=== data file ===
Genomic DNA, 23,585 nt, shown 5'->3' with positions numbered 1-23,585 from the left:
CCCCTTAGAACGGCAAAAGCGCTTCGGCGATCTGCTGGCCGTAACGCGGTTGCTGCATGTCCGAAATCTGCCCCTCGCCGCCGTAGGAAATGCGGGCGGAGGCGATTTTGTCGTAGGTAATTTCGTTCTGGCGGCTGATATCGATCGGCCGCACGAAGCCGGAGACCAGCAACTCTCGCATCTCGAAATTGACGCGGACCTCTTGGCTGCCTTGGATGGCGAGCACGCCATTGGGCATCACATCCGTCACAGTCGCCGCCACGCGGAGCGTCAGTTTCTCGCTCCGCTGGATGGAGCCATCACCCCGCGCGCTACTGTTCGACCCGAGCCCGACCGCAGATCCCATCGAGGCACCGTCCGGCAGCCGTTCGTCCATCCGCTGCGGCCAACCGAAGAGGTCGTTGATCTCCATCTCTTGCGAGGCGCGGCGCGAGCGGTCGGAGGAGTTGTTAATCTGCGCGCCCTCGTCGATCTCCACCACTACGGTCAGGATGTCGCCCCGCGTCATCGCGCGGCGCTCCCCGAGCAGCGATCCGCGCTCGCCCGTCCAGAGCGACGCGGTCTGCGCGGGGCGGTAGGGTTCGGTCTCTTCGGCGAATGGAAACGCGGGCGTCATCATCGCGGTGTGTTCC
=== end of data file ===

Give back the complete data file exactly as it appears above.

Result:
Genomic DNA, 23,585 nt, shown 5'->3' with positions numbered 1-23,585 from the left:
CCCCTTAGAACGGCAAAAGCGCTTCGGCGATCTGCTGGCCGTAACGCGGTTGCTGCATGTCCGAAATCTGCCCCTCGCCGCCGTAGGAAATGCGGGCGGAGGCGATTTTGTCGTAGGTAATTTCGTTCTGGCGGCTGATATCGATCGGCCGCACGAAGCCGGAGACCAGCAACTCTCGCATCTCGAAATTGACGCGGACCTCTTGGCTGCCTTGGATGGCGAGCACGCCATTGGGCATCACATCCGTCACAGTCGCCGCCACGCGGAGCGTCAGTTTCTCGCTCCGCTGGATGGAGCCATCACCCCGCGCGCTACTGTTCGACCCGAGCCCGACCGCAGATCCCATCGAGGCACCGTCCGGCAGCCGTTCGTCCATCCGCTGCGGCCAACCGAAGAGGTCGTTGATCTCCATCTCTTGCGAGGCGCGGCGCGAGCGGTCGGAGGAGTTGTTAATCTGCGCGCCCTCGTCGATCTCCACCACTACGGTCAGGATGTCGCCCCGCGTCATCGCGCGGCGCTCCCCGAGCAGCGATCCGCGCTCGCCCGTCCAGAGCGACGCGGTCTGCGCGGGGCGGTAGGGTTCGGTCTCTTCGGCGAATGGAAACGCGGGCGTCATCATCGCGGTGTGTTCC